Debris from last year’s earthquake and tsunami in Japan continues to arrive on the Pacific Northwest coast, leaving U.S. and Canadian mariners on edge.
On Tuesday, a dock the size of a freight-train boxcar washed ashore on an Oregon beach. The 66-by-19-by-7-foot 165-ton concrete and metal dock managed to float 5,000 miles without reports that it was seen.
"Wow, how come we didn't know about it floating around out there?" John Chapman, a research scientist at Oregon State University's Hatfield Marine Science Center, told The Associated Press. "It's definitely a dangerous marine hazard."
Click play for a report on the dock that washed up on shore.
Click play to hear a biologist describe what was found clinging to the dock or click here.
On Monday, people reported seeing the dock offshore near Agate Beach a mile north of Newport, Ore. Shortly after the dock made landfall at high tide it was checked for radiation and found to be negative.
A metal placard bearing Japanese writing was attached to the dock, and it was forwarded to the Japanese Consulate in Portland, Ore., for review.
The dock is the latest notable piece of debris to cross the Pacific.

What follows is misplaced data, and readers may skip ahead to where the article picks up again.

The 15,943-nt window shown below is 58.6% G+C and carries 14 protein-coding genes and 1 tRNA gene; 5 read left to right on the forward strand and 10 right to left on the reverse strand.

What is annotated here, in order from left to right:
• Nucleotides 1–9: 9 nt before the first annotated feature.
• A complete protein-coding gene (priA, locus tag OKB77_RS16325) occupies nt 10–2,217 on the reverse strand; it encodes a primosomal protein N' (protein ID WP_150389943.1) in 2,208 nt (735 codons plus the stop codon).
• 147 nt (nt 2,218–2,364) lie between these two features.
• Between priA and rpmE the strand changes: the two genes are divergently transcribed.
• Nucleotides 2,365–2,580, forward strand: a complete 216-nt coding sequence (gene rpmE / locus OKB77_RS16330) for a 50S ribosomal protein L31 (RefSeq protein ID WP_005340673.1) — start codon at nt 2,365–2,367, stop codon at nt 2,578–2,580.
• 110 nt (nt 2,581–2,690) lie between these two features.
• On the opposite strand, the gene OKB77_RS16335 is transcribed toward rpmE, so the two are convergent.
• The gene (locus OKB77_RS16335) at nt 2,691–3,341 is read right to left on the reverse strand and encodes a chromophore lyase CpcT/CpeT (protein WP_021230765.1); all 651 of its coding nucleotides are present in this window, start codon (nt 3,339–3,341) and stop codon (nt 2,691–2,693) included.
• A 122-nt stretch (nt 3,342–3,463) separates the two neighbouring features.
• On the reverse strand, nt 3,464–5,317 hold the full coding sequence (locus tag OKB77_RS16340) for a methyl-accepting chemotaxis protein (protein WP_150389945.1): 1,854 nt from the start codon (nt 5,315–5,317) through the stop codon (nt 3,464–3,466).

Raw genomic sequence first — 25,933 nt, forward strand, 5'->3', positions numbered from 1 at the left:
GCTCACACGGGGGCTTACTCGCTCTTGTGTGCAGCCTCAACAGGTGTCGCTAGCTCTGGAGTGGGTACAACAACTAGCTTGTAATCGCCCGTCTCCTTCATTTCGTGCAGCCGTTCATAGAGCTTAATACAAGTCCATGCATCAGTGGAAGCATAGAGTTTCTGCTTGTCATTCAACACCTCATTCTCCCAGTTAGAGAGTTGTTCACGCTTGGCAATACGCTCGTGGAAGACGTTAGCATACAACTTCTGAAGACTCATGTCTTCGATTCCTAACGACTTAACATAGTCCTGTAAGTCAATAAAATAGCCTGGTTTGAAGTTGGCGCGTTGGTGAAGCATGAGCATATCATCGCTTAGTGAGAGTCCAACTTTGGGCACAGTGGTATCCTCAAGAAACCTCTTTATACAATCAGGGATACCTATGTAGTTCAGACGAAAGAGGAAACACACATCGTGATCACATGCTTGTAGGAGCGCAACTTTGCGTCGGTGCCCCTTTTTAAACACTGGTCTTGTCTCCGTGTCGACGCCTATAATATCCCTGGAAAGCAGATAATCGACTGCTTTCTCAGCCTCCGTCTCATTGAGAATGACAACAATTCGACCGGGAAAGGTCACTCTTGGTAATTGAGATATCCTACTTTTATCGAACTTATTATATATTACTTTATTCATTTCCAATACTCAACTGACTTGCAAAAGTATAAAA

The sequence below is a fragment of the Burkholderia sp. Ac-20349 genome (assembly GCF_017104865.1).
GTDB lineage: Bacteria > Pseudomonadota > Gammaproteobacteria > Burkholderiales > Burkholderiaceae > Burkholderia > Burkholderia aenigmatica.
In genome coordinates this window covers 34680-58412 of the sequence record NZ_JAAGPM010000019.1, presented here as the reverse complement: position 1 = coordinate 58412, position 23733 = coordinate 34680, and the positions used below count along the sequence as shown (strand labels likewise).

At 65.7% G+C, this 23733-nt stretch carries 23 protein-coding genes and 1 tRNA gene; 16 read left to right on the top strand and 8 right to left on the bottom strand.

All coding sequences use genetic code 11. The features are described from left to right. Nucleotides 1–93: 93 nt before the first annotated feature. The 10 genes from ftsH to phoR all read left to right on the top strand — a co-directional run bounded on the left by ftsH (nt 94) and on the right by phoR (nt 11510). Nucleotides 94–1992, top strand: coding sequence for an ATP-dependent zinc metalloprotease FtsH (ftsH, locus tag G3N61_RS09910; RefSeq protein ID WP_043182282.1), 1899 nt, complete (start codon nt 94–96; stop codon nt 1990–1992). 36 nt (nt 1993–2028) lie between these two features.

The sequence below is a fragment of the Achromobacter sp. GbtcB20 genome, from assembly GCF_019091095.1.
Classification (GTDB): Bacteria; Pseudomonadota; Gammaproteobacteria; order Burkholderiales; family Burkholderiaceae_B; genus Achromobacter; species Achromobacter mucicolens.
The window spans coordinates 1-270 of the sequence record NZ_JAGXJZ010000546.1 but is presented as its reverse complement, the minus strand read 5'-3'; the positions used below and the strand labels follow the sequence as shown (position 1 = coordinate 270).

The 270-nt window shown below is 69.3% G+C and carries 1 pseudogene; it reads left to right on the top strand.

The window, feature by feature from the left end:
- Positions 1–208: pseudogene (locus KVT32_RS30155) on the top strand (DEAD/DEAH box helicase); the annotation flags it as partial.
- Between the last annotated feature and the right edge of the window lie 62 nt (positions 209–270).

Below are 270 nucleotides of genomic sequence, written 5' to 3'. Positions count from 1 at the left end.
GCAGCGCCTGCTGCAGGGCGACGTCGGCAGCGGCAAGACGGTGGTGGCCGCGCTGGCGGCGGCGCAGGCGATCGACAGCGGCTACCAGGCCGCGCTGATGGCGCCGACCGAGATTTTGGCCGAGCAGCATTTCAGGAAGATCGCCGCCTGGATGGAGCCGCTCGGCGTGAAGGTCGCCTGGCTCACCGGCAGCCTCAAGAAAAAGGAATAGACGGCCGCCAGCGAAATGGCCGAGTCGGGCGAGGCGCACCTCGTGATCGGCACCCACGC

A Harley-Davidson motorcycle in a crate came ashore in British Columbia. A soccer ball from Japan washed up in Alaska. In April, the Coast Guard sank a Japanese "ghost ship" that was floating in shipping lanes off Alaska's southeast coast.
It's a warning sign that debris from the disaster is reaching the U.S. coast much sooner than predicted, The Oregonian reports.
"This stuff is coming a lot faster than we thought it was," Tom Towslee, a spokesman for U.S. Sen. Ron Wyden (D-Ore.), told the newspaper. "It's starting, and at least nine months ahead of schedule as far as I can tell."
Experts had thought it might be March 2013 before major pieces of debris hit the coast of North America.